have worked with several hundred
hard-hearted insect cousins, each one of them
aquamarine, argumentative, melodramatic.
At family reunions, it's hard not to
be judgmental about their petty affairs and pokey aspirations,
to lose my mind in thin soup and white bread.
Still, I've organized hundreds of outings
to athenaeums and observatories, penny arcades and refuges,
and the crowds of faces, shoulders touching
shoulders, feet touching feet, noses touching
the places snowflakes latest fell, remind me that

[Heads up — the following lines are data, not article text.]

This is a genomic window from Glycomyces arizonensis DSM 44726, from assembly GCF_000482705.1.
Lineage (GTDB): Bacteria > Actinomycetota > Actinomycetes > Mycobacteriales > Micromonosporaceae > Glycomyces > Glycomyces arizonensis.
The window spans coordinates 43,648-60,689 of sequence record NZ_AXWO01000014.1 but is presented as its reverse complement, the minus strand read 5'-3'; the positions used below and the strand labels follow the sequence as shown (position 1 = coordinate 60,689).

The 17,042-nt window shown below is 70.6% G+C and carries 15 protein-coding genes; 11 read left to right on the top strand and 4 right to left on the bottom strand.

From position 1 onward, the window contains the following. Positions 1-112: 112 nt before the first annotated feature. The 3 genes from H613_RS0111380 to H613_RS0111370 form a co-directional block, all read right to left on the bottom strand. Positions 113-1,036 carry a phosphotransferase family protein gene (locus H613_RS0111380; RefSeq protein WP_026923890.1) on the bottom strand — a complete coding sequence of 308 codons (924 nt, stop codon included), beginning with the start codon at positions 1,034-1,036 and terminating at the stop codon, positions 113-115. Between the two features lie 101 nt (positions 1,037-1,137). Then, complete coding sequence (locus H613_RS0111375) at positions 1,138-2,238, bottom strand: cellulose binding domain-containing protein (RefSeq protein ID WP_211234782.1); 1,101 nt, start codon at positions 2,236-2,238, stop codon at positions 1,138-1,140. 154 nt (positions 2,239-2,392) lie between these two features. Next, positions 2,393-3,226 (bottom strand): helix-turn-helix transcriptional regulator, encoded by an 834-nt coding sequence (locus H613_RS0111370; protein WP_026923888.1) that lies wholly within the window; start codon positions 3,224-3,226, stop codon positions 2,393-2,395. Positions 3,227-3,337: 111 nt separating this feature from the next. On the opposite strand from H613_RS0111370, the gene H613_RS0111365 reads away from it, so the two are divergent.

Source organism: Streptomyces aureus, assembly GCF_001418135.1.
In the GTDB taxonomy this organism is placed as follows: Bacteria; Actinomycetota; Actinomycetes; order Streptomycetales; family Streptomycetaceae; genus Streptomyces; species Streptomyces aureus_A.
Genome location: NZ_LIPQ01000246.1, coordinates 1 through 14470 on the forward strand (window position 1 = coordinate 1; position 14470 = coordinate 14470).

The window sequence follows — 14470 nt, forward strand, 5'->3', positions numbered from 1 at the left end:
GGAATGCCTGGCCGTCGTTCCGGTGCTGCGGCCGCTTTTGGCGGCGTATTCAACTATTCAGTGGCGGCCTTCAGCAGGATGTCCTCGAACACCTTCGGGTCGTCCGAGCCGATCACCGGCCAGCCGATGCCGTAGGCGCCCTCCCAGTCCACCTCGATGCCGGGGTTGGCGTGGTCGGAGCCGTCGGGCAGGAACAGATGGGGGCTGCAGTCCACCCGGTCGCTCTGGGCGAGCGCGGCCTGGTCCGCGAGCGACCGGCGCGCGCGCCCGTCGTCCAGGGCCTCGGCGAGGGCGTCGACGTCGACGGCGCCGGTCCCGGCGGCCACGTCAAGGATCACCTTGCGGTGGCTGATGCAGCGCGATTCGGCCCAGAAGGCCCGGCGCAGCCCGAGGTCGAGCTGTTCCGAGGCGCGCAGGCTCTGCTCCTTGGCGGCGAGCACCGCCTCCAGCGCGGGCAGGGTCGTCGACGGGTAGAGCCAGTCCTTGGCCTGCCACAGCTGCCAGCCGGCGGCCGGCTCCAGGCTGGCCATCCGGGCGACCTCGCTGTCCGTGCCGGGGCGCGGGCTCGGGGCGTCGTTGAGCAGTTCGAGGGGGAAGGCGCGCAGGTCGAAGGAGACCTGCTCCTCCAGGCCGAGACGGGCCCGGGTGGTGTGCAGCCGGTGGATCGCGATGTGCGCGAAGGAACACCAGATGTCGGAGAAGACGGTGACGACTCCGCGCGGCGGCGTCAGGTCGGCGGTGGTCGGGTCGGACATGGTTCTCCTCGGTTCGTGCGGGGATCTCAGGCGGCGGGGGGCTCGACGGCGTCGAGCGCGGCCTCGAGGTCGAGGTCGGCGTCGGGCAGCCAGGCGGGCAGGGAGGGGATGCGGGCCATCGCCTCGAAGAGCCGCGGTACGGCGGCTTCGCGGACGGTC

gray pokes from my chin and I'm not surprised
by the face I see in the train window. Next stop:
an anthill we jointly inherited. Every time I make the trip
I make hasty judgments, wear the wrong shoes---
sandals in January!---and read the wrong signs into
all these spindly relations. The world I know is just a mound of
tribes and hitchhikers, widening
like Uncle Bill's waistline. No wonder he turns to food in such
a hurry every time I pull out my tambourine. But it's Arbor Day,
and I'll pick you up with my bicycle
once you stop annoying the cousins with your
relentless engagement to reason. Let me be your fiancÚ instead,
rub oil on your head, kiss behind your ears.
Every trainwreck we pass could be our last possible chance.